Nephritis is the inflammation of the kidneys.  There are several types of nephritis found in dogs: pyelonephritis, interstitial nephritis, hereditary nephritis.

Hereditary nephritis

Hereditary nephritis is hereditary non inflammatory disease of the renal glomeruli present in some breeds, like: Bernese mountain dog, Bull Terrier, Samoyed, and English Cocker Spaniel. While the severity of problems and rate of progression varies between breeds and between individual dogs, the end result is the same-kidney failure for the dog, generally by 5 years of age.

Pyelonephritis

Pyelonephritis is an inflammation of the kidneys, usually caused by bacteria in the urinary tract, which had spread into the kidneys. The risk factors are anything that interferes with normal urine flow through the urinary system (in example stones in the kidneys or ureters), ectopic ureters in young dogs. Most prone to the pyelonephritis are very young and very old, those that have weak immune systems, and those with kidneys that cannot properly balance the amount of water in the urine. The failure of the kidneys might be sudden. Dogs with long-term pyelonephritis may have few or no signs, until the kidney failure begins. Dogs with pyelonephritis are at high risk for repeated infections. Animals with short-term pyelonephritis may be able to recover full kidney function, depending on the amount of damage that occurred before treatment.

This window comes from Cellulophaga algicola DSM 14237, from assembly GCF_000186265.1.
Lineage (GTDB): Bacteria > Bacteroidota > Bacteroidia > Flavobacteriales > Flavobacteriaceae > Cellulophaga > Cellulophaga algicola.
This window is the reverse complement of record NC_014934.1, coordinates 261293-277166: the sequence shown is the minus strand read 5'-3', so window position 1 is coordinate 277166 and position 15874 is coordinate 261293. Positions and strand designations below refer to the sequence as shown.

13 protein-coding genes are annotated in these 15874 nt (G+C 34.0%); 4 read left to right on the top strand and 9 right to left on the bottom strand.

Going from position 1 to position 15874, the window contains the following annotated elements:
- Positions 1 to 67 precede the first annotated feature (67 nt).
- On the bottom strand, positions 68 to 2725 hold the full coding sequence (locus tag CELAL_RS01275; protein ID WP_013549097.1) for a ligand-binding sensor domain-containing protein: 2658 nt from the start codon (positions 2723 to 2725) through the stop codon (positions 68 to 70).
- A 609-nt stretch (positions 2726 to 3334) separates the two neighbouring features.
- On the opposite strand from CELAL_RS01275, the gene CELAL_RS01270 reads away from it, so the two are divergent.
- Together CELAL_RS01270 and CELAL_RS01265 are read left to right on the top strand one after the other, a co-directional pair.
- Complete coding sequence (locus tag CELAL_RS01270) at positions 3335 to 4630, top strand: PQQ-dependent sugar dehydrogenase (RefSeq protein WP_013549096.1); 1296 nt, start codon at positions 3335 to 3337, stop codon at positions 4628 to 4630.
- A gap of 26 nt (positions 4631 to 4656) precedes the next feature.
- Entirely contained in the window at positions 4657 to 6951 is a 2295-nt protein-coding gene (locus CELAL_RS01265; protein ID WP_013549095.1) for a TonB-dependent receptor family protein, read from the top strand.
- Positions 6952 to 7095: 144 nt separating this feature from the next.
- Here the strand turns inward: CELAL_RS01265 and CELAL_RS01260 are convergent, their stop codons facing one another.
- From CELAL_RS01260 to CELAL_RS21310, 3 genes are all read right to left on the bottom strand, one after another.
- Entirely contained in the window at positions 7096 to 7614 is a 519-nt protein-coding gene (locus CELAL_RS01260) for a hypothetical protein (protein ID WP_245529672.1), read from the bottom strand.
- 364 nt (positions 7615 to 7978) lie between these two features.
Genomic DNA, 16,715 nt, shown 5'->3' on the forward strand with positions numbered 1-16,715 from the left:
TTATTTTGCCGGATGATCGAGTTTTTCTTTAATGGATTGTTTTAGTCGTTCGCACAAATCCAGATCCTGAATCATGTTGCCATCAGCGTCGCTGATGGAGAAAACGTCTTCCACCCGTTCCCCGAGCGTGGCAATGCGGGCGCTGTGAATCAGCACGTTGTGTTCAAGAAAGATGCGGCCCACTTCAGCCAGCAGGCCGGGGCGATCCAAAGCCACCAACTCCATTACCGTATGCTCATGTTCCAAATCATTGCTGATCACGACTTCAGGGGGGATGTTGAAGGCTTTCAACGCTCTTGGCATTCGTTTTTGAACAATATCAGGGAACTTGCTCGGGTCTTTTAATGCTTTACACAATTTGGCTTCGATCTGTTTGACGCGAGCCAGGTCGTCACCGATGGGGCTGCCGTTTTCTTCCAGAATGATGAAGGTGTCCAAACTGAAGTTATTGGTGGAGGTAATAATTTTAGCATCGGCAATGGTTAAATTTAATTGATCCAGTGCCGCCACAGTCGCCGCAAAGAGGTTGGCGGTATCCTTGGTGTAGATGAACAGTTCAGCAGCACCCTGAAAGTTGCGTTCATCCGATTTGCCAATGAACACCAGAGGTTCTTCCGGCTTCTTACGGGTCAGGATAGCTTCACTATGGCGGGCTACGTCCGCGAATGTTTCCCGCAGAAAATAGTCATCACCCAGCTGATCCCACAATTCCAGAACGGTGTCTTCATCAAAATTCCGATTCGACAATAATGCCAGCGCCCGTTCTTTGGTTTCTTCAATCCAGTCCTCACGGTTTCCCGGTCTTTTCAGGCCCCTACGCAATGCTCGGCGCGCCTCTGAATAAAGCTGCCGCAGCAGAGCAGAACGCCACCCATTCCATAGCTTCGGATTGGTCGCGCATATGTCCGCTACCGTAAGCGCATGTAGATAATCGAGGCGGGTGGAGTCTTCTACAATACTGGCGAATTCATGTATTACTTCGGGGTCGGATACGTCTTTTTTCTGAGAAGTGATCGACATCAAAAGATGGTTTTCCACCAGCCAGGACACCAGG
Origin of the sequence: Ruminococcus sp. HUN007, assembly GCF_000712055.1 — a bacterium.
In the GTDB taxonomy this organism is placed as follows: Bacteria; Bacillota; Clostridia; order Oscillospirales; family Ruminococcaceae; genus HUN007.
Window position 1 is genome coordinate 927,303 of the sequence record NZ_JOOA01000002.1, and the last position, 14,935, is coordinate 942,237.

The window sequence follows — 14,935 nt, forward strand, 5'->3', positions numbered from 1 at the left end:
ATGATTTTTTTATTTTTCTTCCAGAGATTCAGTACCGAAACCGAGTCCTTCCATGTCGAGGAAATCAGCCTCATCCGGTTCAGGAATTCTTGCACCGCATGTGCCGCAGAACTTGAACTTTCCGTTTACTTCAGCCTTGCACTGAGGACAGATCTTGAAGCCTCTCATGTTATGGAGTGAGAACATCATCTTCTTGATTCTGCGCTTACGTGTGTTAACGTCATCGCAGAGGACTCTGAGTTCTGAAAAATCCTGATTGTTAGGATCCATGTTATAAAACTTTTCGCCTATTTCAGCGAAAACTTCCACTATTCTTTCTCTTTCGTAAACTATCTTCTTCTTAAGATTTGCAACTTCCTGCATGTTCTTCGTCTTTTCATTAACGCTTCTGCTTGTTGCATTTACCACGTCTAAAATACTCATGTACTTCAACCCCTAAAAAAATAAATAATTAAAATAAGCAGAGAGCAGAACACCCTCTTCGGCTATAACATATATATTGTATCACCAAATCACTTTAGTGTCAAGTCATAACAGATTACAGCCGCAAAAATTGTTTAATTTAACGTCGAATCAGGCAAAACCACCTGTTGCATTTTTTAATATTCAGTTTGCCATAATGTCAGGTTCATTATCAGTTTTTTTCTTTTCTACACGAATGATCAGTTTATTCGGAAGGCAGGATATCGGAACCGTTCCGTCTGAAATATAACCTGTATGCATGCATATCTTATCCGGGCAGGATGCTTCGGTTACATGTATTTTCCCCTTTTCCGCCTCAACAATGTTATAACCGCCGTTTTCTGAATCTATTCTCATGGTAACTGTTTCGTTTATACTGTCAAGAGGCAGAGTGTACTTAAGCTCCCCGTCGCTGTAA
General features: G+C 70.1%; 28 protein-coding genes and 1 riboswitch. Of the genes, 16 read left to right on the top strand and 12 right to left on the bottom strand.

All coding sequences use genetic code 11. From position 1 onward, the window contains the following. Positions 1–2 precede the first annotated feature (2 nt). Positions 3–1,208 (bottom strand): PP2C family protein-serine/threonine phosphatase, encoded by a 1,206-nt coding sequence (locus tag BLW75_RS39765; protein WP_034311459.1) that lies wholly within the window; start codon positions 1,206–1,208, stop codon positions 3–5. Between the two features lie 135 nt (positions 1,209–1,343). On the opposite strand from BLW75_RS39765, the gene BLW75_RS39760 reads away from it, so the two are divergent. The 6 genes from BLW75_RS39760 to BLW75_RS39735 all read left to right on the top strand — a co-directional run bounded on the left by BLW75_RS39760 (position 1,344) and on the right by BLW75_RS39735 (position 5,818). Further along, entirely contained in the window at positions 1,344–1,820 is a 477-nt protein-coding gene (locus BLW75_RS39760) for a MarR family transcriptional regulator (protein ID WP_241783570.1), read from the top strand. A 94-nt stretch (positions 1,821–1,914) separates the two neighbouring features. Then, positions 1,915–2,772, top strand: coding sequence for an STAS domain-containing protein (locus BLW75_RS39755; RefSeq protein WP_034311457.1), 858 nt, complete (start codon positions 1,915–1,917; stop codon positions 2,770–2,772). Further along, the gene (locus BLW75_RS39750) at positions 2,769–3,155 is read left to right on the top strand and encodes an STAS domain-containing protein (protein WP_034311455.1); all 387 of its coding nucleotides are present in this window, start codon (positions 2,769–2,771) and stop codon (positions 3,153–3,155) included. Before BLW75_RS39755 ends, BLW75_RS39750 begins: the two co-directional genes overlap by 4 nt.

Signs of pyelonephritis:

Pain in the sides, in the area around the kidneys

Fever

General sense of illness

Vomiting

Reduced appetite

Excessive thirst

Excessive urination

Diagnosis of pyelonephritis is made through urine and blood samples. In many cases, ultrasonography or contrast x-rays may be necessary.

Interstitial Nephritis

Interstitial nephritis is inflammation of the kidney. The sudden onset of acute interstitial nephritis is often triggered by infectious diseases. The most common cause is leptospirosis (Leptospira interrogans), which is usually spread by small wildlife and rodents, but also can occur in dogs living everywhere. Leptospirosis is zoonotic and might also affect humans.

Acute and Chronic Kidney Failure

Acute kidney failure is an abrupt decline in function that occurs over a period of days. Dogs can develop acute kidney failure as a result of toxin ingestion, decreased blood flow or oxygen delivery to the kidneys, infections and urinary obstruction.

Chronic kidney disease reveals itself over a period of time and its causes are often hard to determine. This condition develops slowly and affects mostly older dogs. As the disease develops at earlier stages it may have few or no signs and is difficult to be noticed. It is often caused by underlying illness and congenital and hereditary conditions, but a main cause of chronic kidney failure in dogs appears to be dental diseases.

Signs of Kidney Failure in Dogs:

Excessive thirst

Excessive urination

Depression and listlessness

Loss of appetite/or decreased appetite

Vomiting

Weight loss

Mouth ulcers

Blood in urine

Stumbling

Pale gums

Breathe odor (like ammonia)

Diagnostics of Kidney Failure in Dogs:

 

A complete blood profile, including a chemical blood profile, a complete blood count, and a urinalysis should be done to determine the disease. Dogs with chronic renal failure may have anemia, abnormal electrolyte levels, and elevated blood pressure. The levels of certain protein enzymes and chemicals such as creatinine and blood urea nitrogen (BUN) will also be high. X-ray or ultrasound imaging may also be used to observe the size and shape of the dog's kidney(s) to see if there are any visibly noticeable abnormalities, chronic renal failure causes kidneys to become abnormally small.

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